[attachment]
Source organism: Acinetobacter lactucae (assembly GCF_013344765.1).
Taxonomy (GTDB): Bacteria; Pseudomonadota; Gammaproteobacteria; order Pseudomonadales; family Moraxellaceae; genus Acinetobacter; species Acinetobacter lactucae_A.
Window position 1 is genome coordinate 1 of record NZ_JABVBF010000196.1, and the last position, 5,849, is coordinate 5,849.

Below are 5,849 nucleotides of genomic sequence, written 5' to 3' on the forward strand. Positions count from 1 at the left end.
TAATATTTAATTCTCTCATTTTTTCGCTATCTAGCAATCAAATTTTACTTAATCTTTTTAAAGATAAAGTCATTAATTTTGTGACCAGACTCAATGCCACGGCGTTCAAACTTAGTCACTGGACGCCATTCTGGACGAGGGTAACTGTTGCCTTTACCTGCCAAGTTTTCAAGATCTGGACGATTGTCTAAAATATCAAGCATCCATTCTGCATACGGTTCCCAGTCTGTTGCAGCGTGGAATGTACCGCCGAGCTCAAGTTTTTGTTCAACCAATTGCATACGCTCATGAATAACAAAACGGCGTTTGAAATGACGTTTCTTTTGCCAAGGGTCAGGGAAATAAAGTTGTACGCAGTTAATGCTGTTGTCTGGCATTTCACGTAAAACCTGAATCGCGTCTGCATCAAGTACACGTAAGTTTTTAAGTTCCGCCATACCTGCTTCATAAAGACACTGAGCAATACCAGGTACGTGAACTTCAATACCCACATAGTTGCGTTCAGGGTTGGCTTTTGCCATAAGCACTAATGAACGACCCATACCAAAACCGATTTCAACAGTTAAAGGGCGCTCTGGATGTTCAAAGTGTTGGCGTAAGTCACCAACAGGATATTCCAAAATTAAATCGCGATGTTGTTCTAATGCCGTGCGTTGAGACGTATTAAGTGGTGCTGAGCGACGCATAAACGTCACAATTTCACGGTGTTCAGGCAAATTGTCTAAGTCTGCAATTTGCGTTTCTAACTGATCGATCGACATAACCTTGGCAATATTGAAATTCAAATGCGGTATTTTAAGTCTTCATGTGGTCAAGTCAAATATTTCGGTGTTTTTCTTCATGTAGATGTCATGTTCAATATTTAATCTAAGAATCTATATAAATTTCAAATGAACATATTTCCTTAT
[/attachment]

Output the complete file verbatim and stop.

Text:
Source organism: Acinetobacter lactucae (assembly GCF_013344765.1).
Taxonomy (GTDB): Bacteria; Pseudomonadota; Gammaproteobacteria; order Pseudomonadales; family Moraxellaceae; genus Acinetobacter; species Acinetobacter lactucae_A.
Window position 1 is genome coordinate 1 of record NZ_JABVBF010000196.1, and the last position, 5,849, is coordinate 5,849.

Below are 5,849 nucleotides of genomic sequence, written 5' to 3' on the forward strand. Positions count from 1 at the left end.
TAATATTTAATTCTCTCATTTTTTCGCTATCTAGCAATCAAATTTTACTTAATCTTTTTAAAGATAAAGTCATTAATTTTGTGACCAGACTCAATGCCACGGCGTTCAAACTTAGTCACTGGACGCCATTCTGGACGAGGGTAACTGTTGCCTTTACCTGCCAAGTTTTCAAGATCTGGACGATTGTCTAAAATATCAAGCATCCATTCTGCATACGGTTCCCAGTCTGTTGCAGCGTGGAATGTACCGCCGAGCTCAAGTTTTTGTTCAACCAATTGCATACGCTCATGAATAACAAAACGGCGTTTGAAATGACGTTTCTTTTGCCAAGGGTCAGGGAAATAAAGTTGTACGCAGTTAATGCTGTTGTCTGGCATTTCACGTAAAACCTGAATCGCGTCTGCATCAAGTACACGTAAGTTTTTAAGTTCCGCCATACCTGCTTCATAAAGACACTGAGCAATACCAGGTACGTGAACTTCAATACCCACATAGTTGCGTTCAGGGTTGGCTTTTGCCATAAGCACTAATGAACGACCCATACCAAAACCGATTTCAACAGTTAAAGGGCGCTCTGGATGTTCAAAGTGTTGGCGTAAGTCACCAACAGGATATTCCAAAATTAAATCGCGATGTTGTTCTAATGCCGTGCGTTGAGACGTATTAAGTGGTGCTGAGCGACGCATAAACGTCACAATTTCACGGTGTTCAGGCAAATTGTCTAAGTCTGCAATTTGCGTTTCTAACTGATCGATCGACATAACCTTGGCAATATTGAAATTCAAATGCGGTATTTTAAGTCTTCATGTGGTCAAGTCAAATATTTCGGTGTTTTTCTTCATGTAGATGTCATGTTCAATATTTAATCTAAGAATCTATATAAATTTCAAATGAACATATTTCCTTAT